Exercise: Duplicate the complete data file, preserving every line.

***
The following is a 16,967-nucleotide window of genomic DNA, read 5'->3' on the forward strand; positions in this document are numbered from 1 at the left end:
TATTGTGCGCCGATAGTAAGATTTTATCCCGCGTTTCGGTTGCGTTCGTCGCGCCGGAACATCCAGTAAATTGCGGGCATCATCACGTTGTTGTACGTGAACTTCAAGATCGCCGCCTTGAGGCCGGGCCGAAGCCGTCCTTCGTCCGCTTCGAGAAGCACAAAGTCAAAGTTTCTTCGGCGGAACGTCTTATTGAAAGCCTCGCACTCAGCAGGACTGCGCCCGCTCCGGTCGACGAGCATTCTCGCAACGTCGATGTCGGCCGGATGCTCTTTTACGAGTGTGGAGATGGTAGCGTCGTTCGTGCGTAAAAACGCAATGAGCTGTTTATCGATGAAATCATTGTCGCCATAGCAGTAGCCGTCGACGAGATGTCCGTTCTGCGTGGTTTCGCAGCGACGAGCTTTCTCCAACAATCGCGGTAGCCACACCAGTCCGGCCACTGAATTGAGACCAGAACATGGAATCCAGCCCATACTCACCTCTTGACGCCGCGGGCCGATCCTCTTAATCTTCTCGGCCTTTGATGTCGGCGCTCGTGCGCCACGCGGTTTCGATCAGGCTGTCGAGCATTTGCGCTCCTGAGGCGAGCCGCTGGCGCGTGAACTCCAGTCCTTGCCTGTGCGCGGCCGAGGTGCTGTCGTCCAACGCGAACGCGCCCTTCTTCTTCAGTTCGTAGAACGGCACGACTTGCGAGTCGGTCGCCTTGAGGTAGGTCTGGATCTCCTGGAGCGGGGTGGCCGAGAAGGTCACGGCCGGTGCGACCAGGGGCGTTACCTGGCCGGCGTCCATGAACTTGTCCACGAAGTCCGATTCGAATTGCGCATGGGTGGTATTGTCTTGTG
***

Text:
The following is a 16,967-nucleotide window of genomic DNA, read 5'->3' on the forward strand; positions in this document are numbered from 1 at the left end:
TATTGTGCGCCGATAGTAAGATTTTATCCCGCGTTTCGGTTGCGTTCGTCGCGCCGGAACATCCAGTAAATTGCGGGCATCATCACGTTGTTGTACGTGAACTTCAAGATCGCCGCCTTGAGGCCGGGCCGAAGCCGTCCTTCGTCCGCTTCGAGAAGCACAAAGTCAAAGTTTCTTCGGCGGAACGTCTTATTGAAAGCCTCGCACTCAGCAGGACTGCGCCCGCTCCGGTCGACGAGCATTCTCGCAACGTCGATGTCGGCCGGATGCTCTTTTACGAGTGTGGAGATGGTAGCGTCGTTCGTGCGTAAAAACGCAATGAGCTGTTTATCGATGAAATCATTGTCGCCATAGCAGTAGCCGTCGACGAGATGTCCGTTCTGCGTGGTTTCGCAGCGACGAGCTTTCTCCAACAATCGCGGTAGCCACACCAGTCCGGCCACTGAATTGAGACCAGAACATGGAATCCAGCCCATACTCACCTCTTGACGCCGCGGGCCGATCCTCTTAATCTTCTCGGCCTTTGATGTCGGCGCTCGTGCGCCACGCGGTTTCGATCAGGCTGTCGAGCATTTGCGCTCCTGAGGCGAGCCGCTGGCGCGTGAACTCCAGTCCTTGCCTGTGCGCGGCCGAGGTGCTGTCGTCCAACGCGAACGCGCCCTTCTTCTTCAGTTCGTAGAACGGCACGACTTGCGAGTCGGTCGCCTTGAGGTAGGTCTGGATCTCCTGGAGCGGGGTGGCCGAGAAGGTCACGGCCGGTGCGACCAGGGGCGTTACCTGGCCGGCGTCCATGAACTTGTCCACGAAGTCCGATTCGAATTGCGCATGGGTGGTATTGTCTTGTG